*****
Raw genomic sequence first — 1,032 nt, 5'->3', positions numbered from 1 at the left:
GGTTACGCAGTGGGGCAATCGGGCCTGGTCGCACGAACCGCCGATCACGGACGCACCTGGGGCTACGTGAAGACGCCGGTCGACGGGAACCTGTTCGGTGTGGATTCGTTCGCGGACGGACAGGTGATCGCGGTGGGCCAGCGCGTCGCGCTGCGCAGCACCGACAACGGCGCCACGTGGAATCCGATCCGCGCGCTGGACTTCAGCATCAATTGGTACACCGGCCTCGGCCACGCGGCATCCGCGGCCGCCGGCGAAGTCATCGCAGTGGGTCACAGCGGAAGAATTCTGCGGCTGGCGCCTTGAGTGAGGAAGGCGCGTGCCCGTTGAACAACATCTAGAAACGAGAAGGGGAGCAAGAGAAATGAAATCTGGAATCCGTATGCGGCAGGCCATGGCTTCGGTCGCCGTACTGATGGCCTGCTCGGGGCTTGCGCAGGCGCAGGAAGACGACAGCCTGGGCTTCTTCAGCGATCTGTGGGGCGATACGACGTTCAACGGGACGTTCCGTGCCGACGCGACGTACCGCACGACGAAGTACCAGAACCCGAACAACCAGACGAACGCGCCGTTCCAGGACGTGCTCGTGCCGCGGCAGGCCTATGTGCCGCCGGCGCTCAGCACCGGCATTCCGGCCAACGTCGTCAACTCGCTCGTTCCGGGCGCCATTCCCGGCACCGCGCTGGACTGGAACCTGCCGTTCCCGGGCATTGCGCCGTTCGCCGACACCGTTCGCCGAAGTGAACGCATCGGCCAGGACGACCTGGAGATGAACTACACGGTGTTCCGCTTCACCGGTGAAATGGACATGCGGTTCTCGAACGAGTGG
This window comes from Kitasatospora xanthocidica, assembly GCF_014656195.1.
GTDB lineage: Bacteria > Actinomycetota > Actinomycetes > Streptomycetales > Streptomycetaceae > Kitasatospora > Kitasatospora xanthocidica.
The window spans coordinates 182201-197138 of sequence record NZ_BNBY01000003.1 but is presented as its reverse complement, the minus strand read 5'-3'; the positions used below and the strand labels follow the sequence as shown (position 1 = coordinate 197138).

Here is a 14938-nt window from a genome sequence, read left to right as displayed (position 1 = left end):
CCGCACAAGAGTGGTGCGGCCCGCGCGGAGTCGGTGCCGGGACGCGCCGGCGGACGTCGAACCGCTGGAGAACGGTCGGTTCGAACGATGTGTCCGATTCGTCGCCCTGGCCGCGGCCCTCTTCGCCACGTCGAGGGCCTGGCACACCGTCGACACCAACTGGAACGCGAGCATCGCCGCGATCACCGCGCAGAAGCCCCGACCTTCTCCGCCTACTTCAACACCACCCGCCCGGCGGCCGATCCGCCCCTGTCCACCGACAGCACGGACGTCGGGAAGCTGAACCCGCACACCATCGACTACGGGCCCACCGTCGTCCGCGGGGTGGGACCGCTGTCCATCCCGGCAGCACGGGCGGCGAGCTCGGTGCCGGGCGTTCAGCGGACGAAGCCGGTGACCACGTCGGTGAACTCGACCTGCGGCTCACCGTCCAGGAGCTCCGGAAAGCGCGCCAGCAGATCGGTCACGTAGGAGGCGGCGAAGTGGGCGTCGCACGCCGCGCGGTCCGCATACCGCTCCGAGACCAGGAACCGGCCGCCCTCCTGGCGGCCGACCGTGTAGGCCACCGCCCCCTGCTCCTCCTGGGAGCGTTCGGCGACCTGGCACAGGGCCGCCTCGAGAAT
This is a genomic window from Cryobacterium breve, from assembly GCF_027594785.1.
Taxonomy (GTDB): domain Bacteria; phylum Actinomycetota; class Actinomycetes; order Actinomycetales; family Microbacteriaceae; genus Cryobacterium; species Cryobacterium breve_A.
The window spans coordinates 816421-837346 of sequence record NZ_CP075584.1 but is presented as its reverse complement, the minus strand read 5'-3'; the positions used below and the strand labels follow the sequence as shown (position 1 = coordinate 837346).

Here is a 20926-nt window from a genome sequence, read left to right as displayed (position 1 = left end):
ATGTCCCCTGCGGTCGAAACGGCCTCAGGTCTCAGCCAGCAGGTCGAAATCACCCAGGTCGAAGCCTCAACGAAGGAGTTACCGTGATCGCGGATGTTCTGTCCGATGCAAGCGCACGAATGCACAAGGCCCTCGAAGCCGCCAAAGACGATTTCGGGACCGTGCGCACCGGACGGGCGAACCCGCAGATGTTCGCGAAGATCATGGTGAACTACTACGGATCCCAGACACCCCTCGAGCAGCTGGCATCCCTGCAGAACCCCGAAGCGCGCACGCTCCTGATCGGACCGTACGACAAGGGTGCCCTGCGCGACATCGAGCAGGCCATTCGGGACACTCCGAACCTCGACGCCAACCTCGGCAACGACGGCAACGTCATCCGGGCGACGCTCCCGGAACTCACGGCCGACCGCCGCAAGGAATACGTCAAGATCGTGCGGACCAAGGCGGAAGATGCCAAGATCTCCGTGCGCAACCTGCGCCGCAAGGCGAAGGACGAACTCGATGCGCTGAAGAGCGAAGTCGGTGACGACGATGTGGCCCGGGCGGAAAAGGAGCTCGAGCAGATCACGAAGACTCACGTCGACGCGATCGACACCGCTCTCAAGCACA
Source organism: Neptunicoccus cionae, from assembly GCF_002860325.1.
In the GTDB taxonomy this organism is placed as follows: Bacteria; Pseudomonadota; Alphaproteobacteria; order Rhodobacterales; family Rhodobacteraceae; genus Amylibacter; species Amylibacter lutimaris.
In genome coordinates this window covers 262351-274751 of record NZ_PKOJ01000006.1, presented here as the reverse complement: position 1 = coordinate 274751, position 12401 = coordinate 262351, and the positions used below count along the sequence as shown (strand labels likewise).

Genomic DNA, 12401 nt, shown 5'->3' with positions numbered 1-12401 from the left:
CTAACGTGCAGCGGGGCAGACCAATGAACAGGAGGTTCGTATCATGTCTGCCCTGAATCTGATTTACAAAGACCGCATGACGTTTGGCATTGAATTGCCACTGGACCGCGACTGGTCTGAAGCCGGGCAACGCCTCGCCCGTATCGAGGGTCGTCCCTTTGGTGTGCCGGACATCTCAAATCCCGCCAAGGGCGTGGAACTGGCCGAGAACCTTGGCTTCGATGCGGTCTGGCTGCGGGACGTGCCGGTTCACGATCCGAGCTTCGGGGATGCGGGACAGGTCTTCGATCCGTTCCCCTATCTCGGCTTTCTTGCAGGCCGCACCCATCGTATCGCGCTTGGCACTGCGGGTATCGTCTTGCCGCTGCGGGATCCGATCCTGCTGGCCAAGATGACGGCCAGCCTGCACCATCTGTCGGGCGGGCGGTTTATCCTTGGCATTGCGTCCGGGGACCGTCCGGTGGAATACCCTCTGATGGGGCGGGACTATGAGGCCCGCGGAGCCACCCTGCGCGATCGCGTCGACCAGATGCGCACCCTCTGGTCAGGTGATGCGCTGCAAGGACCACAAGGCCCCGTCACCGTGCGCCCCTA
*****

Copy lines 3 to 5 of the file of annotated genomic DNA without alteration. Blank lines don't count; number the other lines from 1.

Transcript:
This window comes from Kitasatospora xanthocidica, assembly GCF_014656195.1.
GTDB lineage: Bacteria > Actinomycetota > Actinomycetes > Streptomycetales > Streptomycetaceae > Kitasatospora > Kitasatospora xanthocidica.
The window spans coordinates 182201-197138 of sequence record NZ_BNBY01000003.1 but is presented as its reverse complement, the minus strand read 5'-3'; the positions used below and the strand labels follow the sequence as shown (position 1 = coordinate 197138).